Taddiford Gap

Taddiford Gap is a classic site and well documented for mammal and crocodile remains. Shark and other fish remains, along with a wide range of microfossils, can also be found. The latter can be found by sieving from the Crocodile and Mammal Beds. There is also a black bed of sediments containing a huge variety of fossils seeds.


♦ Between Barton on Sea and Milford on Sea, you will find a car park along the B3058 at Hordle. Park here. A short footpath will take you to Taddiford Gap. Here, you will need to descend the cliff.
♦ Doing this is often not too difficult, although is not suitable for families with children. However, collectors regularly use this route and this generally keeps access fairly easy.
♦ You can collect fossil seeds from the black beds at the base of the cliff, by descending all the way down the cliff or collect from the Mammal, Crocodile and Rodent Beds, which can be found in the middle section of the cliffs, which can be accessed through the slippages.
♦ Ref: 50.729664, -1.631588


FIND FREQUENCY: ♦♦♦♦ – At Taddiford Gap, the chance of finding fossils is very high. However, they are only found if you can correctly identify the Crocodile, Mammal and Rodent Beds (which are very thick) and if you take samples back home to sieve or sieve onsite.
CHILDREN: ♦ – This location is not suitable for children. It can be dangerous and there is not much of a beach on which to play. In addition, the fossils you can find are microfossils, so are unlikely to be of interest, particularly to younger children.
ACCESS: ♦♦♦ – It is a short walk from the car park and the only difficulty may be getting down Taddiford Gap. Access at the time of writing is easy, but this can change depending on conditions. You have to access the site by descending down through the gap.
TYPE: – Fossils are found by taking samples from the beds within the cliff. This can be dangerous, so take extra care. Samples can then be taken back home for processing using sieves and running water. The seeds are small, so a 0.5mm sieve should be used.


This guide concentrates on the area from Taddiford Gap to Hordle cliff. We have another guide – Milford-on-sea – that discusses the Milford end of the section. There are several beds here to collect from and some are very thick. When you first come to Taddiford Gap, you may need to use trial and error before finding anything. It is best to sieve onsite, since many beds, including the Crocodile Beds in particular, produces very little residue when sieved. Otherwise, you can end up taking many kilograms of sample home with few fossils.
It is easiest to start with the black lignite beds, which are at beach level and contain fossil seeds and plant remains, or the Crocodile Beds, which are a green/blue sandy clay in the middle of the cliff. These are easily accessible from Taddisford Gap itself. You can also find plants in the Leaf Bed.

You will need to take samples from all of these beds and use a sieve of no greater than 0.5mm. Apart from the famous crocodiles, turtle, mammals, fish and shark remains, also common are bivalves, gastropods and microfossils. There are other beds, such as the Mammal Bed and Rodent Bed, but fossils in these are less common, with the former being the least productive.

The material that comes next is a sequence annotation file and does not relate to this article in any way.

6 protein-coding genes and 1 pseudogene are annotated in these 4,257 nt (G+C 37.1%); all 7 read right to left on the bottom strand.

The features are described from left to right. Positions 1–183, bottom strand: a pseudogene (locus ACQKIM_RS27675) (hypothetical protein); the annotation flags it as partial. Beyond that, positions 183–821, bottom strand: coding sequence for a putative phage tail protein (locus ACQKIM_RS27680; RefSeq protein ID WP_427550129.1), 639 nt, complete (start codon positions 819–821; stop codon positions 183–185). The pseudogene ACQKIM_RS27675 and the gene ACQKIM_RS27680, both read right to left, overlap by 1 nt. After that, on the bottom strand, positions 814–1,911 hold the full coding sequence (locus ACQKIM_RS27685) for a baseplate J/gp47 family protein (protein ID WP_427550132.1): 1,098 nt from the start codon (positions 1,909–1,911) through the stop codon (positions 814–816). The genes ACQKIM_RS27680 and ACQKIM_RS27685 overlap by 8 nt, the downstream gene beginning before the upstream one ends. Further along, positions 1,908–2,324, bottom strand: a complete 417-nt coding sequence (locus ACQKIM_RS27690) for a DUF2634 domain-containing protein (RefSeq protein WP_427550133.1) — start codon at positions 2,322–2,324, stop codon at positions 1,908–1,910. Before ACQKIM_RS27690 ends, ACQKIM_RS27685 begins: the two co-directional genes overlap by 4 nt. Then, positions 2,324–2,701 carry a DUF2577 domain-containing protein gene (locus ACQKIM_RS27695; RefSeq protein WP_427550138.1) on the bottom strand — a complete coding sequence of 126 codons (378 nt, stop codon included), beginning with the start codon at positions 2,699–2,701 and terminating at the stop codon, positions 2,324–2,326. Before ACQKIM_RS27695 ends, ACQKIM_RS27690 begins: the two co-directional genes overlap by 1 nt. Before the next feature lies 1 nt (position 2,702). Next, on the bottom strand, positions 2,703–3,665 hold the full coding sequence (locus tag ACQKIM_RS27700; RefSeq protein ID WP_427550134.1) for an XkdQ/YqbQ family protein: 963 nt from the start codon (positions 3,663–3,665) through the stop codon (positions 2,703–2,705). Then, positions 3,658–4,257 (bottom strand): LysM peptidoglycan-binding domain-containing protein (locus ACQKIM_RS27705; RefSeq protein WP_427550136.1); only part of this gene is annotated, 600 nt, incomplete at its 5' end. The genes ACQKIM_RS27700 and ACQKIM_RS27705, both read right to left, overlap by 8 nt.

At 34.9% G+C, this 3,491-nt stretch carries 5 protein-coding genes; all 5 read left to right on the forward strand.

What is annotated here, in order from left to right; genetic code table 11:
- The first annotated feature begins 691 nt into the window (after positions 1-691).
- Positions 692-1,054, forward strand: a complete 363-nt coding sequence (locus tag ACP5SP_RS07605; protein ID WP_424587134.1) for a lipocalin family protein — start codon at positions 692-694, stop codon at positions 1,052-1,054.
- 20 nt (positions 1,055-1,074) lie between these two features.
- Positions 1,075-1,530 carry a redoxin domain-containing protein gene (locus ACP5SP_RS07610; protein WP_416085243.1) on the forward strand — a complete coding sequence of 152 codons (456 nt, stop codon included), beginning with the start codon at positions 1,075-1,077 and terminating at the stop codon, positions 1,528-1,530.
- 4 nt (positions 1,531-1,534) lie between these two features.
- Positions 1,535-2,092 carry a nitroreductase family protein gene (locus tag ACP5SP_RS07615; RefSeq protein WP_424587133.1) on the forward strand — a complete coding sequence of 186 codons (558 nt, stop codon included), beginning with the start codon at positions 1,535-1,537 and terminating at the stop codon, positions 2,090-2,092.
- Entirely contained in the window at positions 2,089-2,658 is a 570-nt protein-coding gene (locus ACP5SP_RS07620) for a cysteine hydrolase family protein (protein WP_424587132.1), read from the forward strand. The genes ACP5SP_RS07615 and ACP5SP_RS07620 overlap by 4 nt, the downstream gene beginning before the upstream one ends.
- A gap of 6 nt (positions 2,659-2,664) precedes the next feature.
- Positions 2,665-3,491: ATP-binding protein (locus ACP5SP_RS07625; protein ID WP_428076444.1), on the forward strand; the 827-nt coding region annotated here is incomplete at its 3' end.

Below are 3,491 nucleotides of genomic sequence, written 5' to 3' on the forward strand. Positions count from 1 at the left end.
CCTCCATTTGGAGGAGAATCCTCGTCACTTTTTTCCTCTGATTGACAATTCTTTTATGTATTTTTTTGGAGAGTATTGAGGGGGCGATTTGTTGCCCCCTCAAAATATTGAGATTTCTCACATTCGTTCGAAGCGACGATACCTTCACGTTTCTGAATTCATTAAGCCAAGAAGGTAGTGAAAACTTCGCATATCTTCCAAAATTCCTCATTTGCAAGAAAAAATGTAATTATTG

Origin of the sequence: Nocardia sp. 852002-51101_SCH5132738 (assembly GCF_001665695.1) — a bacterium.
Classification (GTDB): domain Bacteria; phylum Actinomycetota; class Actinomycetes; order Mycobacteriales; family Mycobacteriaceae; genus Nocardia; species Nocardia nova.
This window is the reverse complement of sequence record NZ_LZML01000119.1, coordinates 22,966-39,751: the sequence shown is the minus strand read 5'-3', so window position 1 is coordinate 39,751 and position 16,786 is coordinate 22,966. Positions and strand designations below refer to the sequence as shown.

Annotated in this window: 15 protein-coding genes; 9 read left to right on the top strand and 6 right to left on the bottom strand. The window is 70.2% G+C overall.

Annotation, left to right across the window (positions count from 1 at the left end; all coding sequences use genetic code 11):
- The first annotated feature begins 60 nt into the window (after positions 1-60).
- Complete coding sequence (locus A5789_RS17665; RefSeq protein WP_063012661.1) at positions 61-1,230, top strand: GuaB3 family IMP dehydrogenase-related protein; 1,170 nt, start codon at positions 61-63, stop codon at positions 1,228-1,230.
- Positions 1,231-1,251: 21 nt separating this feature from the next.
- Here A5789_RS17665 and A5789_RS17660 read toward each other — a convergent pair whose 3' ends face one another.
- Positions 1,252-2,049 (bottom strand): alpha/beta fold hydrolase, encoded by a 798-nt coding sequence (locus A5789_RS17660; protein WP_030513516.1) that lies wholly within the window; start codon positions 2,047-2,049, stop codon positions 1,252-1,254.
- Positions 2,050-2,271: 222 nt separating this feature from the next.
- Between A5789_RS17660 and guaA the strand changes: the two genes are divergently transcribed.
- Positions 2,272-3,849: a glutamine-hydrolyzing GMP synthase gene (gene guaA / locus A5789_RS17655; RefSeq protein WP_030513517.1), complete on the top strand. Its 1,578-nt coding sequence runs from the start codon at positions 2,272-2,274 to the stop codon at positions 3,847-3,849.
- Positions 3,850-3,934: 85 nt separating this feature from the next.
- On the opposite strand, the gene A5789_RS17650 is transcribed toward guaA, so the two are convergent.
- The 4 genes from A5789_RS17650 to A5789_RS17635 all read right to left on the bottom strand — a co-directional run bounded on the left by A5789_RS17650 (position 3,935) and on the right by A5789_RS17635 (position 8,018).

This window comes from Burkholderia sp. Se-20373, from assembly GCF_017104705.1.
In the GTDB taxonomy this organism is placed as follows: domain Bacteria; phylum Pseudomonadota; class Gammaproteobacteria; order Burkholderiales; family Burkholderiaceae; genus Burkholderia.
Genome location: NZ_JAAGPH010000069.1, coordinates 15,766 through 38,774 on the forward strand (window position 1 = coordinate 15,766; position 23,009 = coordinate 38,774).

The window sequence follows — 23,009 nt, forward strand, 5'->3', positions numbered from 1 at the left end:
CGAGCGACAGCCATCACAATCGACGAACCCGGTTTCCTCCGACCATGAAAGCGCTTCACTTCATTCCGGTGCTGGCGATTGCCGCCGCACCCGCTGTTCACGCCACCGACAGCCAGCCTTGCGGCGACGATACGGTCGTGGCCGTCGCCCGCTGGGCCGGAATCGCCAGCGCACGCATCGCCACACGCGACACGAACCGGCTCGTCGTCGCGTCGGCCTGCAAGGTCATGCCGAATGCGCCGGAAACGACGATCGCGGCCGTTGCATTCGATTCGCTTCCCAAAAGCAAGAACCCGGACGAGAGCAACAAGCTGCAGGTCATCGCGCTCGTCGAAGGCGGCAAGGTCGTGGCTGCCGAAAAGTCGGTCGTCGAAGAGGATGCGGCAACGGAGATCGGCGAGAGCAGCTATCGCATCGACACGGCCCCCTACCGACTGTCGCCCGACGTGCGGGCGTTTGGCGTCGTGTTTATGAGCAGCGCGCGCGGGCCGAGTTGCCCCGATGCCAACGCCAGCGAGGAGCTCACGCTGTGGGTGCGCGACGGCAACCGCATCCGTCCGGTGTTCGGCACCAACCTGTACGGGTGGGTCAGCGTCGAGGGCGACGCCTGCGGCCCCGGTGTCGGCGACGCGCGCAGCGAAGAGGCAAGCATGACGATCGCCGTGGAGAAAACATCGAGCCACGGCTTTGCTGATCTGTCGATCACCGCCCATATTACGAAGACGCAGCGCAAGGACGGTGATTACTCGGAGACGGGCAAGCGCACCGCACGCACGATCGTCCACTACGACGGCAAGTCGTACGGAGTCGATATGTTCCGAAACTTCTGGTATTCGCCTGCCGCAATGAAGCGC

There are important beds that can be identified along the coast near Taddiford Gap, all being part of the Headon Hill Formation. At the very top of the cliff, the Rodent Bed can be found, being a hard, pale brownish marl, just below the Pleistocene gravels. This can be quite hard to access and is generally not that productive.

Below this are the Unio Beds, made up of laminated pale and dark grey clays, with sandy layers containing Unio solandri, Vivparus lentus and seeds of water plants.

Beneath lies a layer of pale blue and green clays with seams of lignite, thin limestone near the base, followed by the Chara Beds, being laminated sandy clays with pockets of Chara nocules.

The easiest bed to collect from is the famous Crocodile Beds. This is very thick and can be identified by brown sand with white silt at the top, followed by greenish clay and greenish/bluish sandy clay, and hard white sand, which make up most of the cliff. Despite its name, fish, shark, turtles and mammals can also be found in this bed.

The Leaf Bed, consisting of purple sands and laminated clay with pockets of leaves and seeds lies above the Mammal Bed. Here the basal clays can yield mammals and other fossils, but they tend to be much less common that those of the Crocodile Beds. The Mammal Bed and basal clays are pale green clays, with layers of white sand with Viviparus lentus present. Mammals are rare.

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Common sense when collecting at all locations should always be used and prior knowledge of tide times is essential. Taddiford Gap can be a dangerous location. The sea often reaches the base of the cliff, so is of particular concern if venturing east or west of the gap. In addition, getting down Taddiford Gap can be tricky during wet conditions or after fresh cliff falls. The mud and clay can also present a danger if you are walking down or among the slippages.


A trowel is important for taking samples and we recommend sieves of no greater than 0.5mm for sieving onsite. Sample bags are also essential when taking material home for processing.


This site is a site of special scientific interest (SSSI). This means you can visit the site, but hammering the bedrock is not permitted. For full information about the reasons for the status of the site and restrictions, download the PDF from Natural England.

It is important to follow our ‘Code of Conduct’ when collecting fossils or visiting any site. Please also read our ‘Terms and Conditions


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